The connections between components on a circuit board are typically created by using photolithography. The circuit pattern is drawn, photographed, and reduced to a negative having the desired final size. This negative is called the photomask or mask. Light is passed through the mask onto a substrate having a conductive layer that has been coated with a photoresistive material. Where light strikes the photoresistive material, its composition is changed. In the next step, the photoresistive material not affected by light is washed off. Finally, the circuit board is exposed to an etching solution that eats away the parts of the conductive layer not protected by the photoresistive material, creating the desired circuit pattern on the surface of the circuit board.

Standard substrates are used for circuit boards and devices such as memory devices. Minor defects or deformations in these substrates or circuit boards can have a significant impact on further processing of the circuit board which includes attaching components, such as integrated circuits, to the circuit board. Processing requires strict tolerances and even minor deformations can damage equipment or render a circuit board useless. For example, even a 1/16″–⅛″ bow in a substrate for a dual in line memory module (DIMM) can cause problems in processing the module.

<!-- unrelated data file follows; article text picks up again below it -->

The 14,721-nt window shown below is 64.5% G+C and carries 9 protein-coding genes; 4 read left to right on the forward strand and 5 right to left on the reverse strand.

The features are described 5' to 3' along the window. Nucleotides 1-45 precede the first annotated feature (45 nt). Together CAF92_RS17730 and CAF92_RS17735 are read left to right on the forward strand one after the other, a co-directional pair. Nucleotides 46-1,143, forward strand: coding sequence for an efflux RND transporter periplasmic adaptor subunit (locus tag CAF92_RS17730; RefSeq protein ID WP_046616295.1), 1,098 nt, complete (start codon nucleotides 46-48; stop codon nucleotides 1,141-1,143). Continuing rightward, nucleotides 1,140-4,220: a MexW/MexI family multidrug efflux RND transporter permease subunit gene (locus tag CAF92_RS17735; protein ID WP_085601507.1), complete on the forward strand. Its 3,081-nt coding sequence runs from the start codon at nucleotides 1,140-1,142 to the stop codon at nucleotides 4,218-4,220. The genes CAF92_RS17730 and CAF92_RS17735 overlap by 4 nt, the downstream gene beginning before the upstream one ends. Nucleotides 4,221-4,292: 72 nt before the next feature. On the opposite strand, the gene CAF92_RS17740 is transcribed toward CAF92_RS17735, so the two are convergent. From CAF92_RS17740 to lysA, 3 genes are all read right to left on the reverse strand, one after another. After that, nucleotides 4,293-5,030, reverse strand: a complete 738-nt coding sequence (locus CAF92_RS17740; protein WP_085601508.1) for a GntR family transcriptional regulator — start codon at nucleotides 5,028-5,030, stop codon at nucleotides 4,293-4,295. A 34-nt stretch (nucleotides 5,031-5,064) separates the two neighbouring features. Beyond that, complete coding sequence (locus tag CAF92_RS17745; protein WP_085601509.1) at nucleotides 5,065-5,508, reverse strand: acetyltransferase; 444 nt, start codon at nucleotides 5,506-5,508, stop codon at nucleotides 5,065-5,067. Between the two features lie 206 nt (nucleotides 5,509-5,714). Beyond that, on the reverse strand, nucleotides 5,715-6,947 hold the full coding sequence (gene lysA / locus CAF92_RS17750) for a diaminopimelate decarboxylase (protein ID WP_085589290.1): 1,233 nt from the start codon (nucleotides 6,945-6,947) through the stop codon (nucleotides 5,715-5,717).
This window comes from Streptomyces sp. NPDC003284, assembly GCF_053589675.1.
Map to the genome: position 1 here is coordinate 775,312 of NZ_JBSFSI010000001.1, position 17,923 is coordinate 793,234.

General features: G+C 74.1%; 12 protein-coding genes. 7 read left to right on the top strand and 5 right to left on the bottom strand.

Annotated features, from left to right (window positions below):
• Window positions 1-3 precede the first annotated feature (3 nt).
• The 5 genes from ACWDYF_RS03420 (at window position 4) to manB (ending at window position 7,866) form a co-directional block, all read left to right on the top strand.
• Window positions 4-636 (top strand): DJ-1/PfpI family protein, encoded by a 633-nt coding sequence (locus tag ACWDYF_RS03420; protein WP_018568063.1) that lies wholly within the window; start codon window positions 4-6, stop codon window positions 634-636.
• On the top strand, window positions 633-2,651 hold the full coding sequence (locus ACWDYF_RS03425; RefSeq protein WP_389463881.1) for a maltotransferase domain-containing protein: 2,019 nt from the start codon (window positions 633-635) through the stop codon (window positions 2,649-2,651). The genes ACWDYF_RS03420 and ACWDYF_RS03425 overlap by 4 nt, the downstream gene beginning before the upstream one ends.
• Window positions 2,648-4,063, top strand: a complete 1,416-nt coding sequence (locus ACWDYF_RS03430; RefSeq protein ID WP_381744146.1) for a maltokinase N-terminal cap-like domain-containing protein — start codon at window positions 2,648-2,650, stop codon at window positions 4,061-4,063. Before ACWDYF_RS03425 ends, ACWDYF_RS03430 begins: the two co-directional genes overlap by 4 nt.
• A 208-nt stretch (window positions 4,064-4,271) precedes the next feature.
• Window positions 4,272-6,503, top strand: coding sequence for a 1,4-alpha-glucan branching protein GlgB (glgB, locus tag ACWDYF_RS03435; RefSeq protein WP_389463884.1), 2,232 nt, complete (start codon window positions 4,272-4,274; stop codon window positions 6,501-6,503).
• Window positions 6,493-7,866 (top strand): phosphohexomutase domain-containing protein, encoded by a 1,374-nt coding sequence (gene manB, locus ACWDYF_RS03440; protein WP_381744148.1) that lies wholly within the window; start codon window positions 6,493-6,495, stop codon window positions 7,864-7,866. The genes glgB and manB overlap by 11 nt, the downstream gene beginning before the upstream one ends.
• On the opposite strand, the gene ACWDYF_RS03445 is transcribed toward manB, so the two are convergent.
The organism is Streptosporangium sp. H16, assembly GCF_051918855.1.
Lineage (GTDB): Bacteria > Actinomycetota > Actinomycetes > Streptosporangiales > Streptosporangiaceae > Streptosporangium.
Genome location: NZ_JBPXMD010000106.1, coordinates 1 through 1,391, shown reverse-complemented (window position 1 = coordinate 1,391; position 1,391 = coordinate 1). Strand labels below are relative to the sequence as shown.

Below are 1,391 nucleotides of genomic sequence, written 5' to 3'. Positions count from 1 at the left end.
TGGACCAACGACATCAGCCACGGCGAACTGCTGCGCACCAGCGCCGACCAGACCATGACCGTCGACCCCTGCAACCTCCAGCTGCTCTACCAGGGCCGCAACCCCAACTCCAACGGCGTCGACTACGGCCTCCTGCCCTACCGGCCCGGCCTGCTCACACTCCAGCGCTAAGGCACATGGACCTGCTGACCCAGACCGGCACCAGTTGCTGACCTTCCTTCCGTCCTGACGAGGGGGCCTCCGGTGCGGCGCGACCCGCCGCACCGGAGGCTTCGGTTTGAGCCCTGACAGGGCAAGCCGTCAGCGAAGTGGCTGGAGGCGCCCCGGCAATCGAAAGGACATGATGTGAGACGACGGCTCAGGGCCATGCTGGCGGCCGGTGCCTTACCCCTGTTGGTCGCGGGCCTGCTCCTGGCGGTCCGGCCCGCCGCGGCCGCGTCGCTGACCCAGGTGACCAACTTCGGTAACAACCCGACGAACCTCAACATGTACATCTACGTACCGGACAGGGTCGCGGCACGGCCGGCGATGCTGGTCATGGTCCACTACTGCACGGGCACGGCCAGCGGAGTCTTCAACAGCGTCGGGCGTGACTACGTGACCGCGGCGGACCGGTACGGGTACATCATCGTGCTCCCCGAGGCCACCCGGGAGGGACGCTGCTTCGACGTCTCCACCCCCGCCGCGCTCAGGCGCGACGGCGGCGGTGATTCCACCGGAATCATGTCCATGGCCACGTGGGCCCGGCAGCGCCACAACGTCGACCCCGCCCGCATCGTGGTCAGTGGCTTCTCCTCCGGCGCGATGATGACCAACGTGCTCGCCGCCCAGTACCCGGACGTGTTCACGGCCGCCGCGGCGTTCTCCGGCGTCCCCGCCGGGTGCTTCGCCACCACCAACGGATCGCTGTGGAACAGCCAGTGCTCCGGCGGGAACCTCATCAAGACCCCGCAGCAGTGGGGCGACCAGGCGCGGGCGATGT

FIG. 2 shows a typical circuit board after it has been patterned. After a circuit board is patterned, circuit boards typically include lengths of conductive material along each edge of the circuit board, from one end to the other end. These lengths of conductive material are called rails and are shown in FIG. 2 as a first rail 201 and a second rail 202. The rails 201 and 202 are formed as a result of the patterning. The conductive material can be a metal such as copper. Conductive materials have a property that once they are deformed or bent, they “remember” that deformation. For example, once a piece of copper is bent a certain way, the piece will have a tendency to bend that certain way even after it is bent a different way. Because of the rails, these circuit boards or substrates have a tendency to remember any deformation that they are subjected to. Circuit boards encounter thermal cycling during processing which causes the expansion and contraction of the substrate. This can result in circuit boards that are warped or deformed.